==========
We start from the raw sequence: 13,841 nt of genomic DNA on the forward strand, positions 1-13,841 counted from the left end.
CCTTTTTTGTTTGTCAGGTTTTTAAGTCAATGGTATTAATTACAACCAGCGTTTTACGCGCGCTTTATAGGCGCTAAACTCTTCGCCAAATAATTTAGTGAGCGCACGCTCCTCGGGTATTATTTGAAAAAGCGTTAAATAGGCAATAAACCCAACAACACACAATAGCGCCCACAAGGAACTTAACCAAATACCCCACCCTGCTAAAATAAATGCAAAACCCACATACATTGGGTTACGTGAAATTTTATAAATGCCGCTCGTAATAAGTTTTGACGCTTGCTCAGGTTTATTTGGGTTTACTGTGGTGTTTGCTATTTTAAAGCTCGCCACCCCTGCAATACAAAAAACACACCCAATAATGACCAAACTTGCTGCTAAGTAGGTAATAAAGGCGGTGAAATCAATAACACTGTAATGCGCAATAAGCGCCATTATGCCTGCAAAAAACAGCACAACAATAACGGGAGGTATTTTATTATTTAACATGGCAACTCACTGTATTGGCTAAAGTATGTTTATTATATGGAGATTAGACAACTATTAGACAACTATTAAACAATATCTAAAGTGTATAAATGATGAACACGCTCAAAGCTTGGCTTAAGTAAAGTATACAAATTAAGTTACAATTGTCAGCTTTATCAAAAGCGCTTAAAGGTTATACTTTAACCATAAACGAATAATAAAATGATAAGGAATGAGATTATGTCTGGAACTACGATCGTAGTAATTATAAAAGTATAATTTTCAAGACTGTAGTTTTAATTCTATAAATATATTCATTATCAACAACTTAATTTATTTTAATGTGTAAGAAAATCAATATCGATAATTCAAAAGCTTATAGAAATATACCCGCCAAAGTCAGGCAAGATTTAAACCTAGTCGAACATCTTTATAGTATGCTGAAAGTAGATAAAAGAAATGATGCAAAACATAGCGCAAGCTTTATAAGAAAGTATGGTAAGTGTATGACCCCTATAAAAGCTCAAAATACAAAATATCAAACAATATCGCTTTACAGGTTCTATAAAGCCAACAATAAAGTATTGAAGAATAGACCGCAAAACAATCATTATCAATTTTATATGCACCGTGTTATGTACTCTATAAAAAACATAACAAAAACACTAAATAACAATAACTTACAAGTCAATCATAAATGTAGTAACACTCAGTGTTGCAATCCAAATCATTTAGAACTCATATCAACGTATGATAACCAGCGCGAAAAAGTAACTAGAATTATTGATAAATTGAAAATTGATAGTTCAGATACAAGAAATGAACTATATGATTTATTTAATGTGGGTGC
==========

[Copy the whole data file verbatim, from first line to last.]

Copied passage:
We start from the raw sequence: 13,841 nt of genomic DNA on the forward strand, positions 1-13,841 counted from the left end.
CCTTTTTTGTTTGTCAGGTTTTTAAGTCAATGGTATTAATTACAACCAGCGTTTTACGCGCGCTTTATAGGCGCTAAACTCTTCGCCAAATAATTTAGTGAGCGCACGCTCCTCGGGTATTATTTGAAAAAGCGTTAAATAGGCAATAAACCCAACAACACACAATAGCGCCCACAAGGAACTTAACCAAATACCCCACCCTGCTAAAATAAATGCAAAACCCACATACATTGGGTTACGTGAAATTTTATAAATGCCGCTCGTAATAAGTTTTGACGCTTGCTCAGGTTTATTTGGGTTTACTGTGGTGTTTGCTATTTTAAAGCTCGCCACCCCTGCAATACAAAAAACACACCCAATAATGACCAAACTTGCTGCTAAGTAGGTAATAAAGGCGGTGAAATCAATAACACTGTAATGCGCAATAAGCGCCATTATGCCTGCAAAAAACAGCACAACAATAACGGGAGGTATTTTATTATTTAACATGGCAACTCACTGTATTGGCTAAAGTATGTTTATTATATGGAGATTAGACAACTATTAGACAACTATTAAACAATATCTAAAGTGTATAAATGATGAACACGCTCAAAGCTTGGCTTAAGTAAAGTATACAAATTAAGTTACAATTGTCAGCTTTATCAAAAGCGCTTAAAGGTTATACTTTAACCATAAACGAATAATAAAATGATAAGGAATGAGATTATGTCTGGAACTACGATCGTAGTAATTATAAAAGTATAATTTTCAAGACTGTAGTTTTAATTCTATAAATATATTCATTATCAACAACTTAATTTATTTTAATGTGTAAGAAAATCAATATCGATAATTCAAAAGCTTATAGAAATATACCCGCCAAAGTCAGGCAAGATTTAAACCTAGTCGAACATCTTTATAGTATGCTGAAAGTAGATAAAAGAAATGATGCAAAACATAGCGCAAGCTTTATAAGAAAGTATGGTAAGTGTATGACCCCTATAAAAGCTCAAAATACAAAATATCAAACAATATCGCTTTACAGGTTCTATAAAGCCAACAATAAAGTATTGAAGAATAGACCGCAAAACAATCATTATCAATTTTATATGCACCGTGTTATGTACTCTATAAAAAACATAACAAAAACACTAAATAACAATAACTTACAAGTCAATCATAAATGTAGTAACACTCAGTGTTGCAATCCAAATCATTTAGAACTCATATCAACGTATGATAACCAGCGCGAAAAAGTAACTAGAATTATTGATAAATTGAAAATTGATAGTTCAGATACAAGAAATGAACTATATGATTTATTTAATGTGGGTGC